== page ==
KPBS AIRDATE: June 17, 2005
Maggie, the sultry kitten turned cat, feels like she’s on a hot tin roof, just trying to hang on. Her good-looking, good-for-nothing, former athlete husband won’t sleep with her. He’s becoming an alcoholic. She has no children. And his Big Daddy is dying. Everyone in this explosive Southern family is scrambling for the 28,000-acre plantation in Tennessee Williams’ Pulitzer Prize winning masterpiece, “Cat on a Hot Tin Roof.” Brooding, boozing Brick is so disdainful of his wife, he actually tells her to jump off that metaphorical roof; she should take a lover, or just take a leap and land on her feet. Brick’s backstory is just one of the tantalizing threads that run through this intricate tapestry of family drama that’s seen too rarely onstage, and is known primarily in terms of the whitewashed Liz Taylor/Paul Newman movie of 1958, that was seriously censored by the stifling Hays Code of Conduct.
There is, as Big Daddy intones, “the smell of Mendacity” running through the piece, but there’s also the scent of sexuality, expressed and repressed. And the pungent aroma of family dysfunction, with all its rivalries, jealousies, antipathy and brutality. And there’s the reek of a decaying Southern society, rife with bigotry and hypocrisy. But the play is more universal than geographical, dealing as it does with greed and materialism, helplessness and guilt, fear of death and love of live, truth and illusion, and exposing lies in individuals, families and the world at large.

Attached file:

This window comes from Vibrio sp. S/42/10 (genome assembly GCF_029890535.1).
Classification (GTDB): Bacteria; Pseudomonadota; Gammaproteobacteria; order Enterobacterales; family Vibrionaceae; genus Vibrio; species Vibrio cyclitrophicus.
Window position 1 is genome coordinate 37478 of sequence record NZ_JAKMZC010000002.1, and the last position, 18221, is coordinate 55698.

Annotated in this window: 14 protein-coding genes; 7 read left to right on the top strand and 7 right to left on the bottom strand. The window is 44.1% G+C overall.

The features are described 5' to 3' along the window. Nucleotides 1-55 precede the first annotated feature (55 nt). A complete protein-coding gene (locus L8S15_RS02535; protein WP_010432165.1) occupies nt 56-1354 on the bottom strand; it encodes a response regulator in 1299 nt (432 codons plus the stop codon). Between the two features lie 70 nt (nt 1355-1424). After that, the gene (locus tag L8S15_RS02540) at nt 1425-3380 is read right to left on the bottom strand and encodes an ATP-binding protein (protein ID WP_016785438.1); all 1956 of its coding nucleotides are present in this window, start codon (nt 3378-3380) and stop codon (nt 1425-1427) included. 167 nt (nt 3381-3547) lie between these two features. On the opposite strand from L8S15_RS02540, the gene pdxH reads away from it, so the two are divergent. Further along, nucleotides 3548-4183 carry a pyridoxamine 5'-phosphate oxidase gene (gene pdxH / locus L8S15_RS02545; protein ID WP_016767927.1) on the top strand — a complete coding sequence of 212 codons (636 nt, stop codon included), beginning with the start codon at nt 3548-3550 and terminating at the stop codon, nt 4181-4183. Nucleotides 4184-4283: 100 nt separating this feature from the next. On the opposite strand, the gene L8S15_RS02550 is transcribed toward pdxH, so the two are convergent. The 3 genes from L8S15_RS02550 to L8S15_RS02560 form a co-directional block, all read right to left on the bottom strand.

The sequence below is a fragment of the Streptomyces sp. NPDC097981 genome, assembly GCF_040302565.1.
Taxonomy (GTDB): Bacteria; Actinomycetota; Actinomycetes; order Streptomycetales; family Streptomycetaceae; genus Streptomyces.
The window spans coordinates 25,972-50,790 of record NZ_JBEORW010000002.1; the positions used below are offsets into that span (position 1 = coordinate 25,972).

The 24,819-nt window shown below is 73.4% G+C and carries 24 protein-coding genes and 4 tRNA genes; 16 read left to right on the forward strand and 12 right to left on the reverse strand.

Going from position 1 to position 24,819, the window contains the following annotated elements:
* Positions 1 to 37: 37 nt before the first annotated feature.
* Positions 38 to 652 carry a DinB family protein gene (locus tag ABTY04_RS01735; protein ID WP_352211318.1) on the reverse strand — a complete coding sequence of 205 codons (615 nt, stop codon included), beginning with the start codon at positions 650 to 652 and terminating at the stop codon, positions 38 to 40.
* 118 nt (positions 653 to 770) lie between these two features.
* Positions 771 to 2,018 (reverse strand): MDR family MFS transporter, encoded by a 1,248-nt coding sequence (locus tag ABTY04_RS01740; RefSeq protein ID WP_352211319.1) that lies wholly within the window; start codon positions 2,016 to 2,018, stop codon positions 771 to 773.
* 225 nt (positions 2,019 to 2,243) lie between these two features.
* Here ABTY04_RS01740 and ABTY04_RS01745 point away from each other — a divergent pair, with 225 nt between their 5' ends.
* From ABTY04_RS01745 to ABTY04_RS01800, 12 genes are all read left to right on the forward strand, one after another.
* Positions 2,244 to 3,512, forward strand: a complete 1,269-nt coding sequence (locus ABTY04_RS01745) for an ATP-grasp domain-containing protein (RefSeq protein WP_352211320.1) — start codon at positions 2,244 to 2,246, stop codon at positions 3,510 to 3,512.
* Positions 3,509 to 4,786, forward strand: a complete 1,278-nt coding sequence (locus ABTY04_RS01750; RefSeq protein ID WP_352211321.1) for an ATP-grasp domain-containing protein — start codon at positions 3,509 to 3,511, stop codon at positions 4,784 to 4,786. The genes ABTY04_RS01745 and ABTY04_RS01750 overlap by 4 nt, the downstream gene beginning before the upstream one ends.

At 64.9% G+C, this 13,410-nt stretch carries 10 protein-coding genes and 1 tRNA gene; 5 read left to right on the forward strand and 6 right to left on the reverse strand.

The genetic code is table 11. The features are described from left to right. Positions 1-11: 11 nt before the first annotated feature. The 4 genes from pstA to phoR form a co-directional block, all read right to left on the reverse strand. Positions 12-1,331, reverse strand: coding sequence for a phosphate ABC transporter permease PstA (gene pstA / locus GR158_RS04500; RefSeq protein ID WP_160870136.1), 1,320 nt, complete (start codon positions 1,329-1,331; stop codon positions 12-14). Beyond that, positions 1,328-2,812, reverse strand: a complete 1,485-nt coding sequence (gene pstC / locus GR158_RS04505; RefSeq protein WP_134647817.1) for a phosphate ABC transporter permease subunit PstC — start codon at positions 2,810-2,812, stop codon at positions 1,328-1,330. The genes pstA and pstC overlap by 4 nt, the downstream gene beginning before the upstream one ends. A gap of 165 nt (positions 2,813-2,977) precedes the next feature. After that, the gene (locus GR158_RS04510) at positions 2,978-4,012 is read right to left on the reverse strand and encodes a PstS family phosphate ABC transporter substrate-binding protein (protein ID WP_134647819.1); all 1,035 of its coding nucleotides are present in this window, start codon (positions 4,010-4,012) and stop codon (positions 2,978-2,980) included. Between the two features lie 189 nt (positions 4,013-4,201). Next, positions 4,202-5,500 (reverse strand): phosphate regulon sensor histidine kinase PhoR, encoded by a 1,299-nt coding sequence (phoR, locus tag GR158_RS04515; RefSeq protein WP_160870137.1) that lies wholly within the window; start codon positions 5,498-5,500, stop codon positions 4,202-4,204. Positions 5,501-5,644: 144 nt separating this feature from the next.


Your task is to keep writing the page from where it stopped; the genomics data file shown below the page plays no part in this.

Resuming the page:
With his unerring sense of the dramatic and his trenchant textual analysis, Cygnet Theatre artistic director Sean Murray has plumbed the depths of character, emotion, sexuality and melancholy in the play. He’s created, and designed a steamy setting for this mesmerizing unmasking of truths. And his cast is flawless,
As Maggie the Cat, Jessica John gives her most dazzling performance. She is gorgeously feline and frustrated, seductive and love-starved. Francis Gercke is excellent as her detached and irresponsible husband, who with his leg cast and crutch, bare chest, highball and self-disgust, handsomely embodies “the charm of the defeated.” His second act interaction with his Big Daddy, the magnificently crotchety, coarse and penetrating Jim Chovick, is a breath-holding scene of dramatic tension. As Big Mama, Sandra Ellis-Troy is deliciously cloying and vicious. Tom Stephenson and Melissa Fernandes are perfect as the avaricious Gooper and Mae, Big Daddy’s ambitious but neglected first-born son and his shrewish, perpetually fertile wife. Eric Lotze’s lighting design, Michael Dondanville’s costumes and M. Scott Grabau’s sound are first-rate. And the entire production is thrilling, moving, wrenching experience. It’s undoubtedly one of the peak productions of this or any year.
©2005 Patté Productions Inc.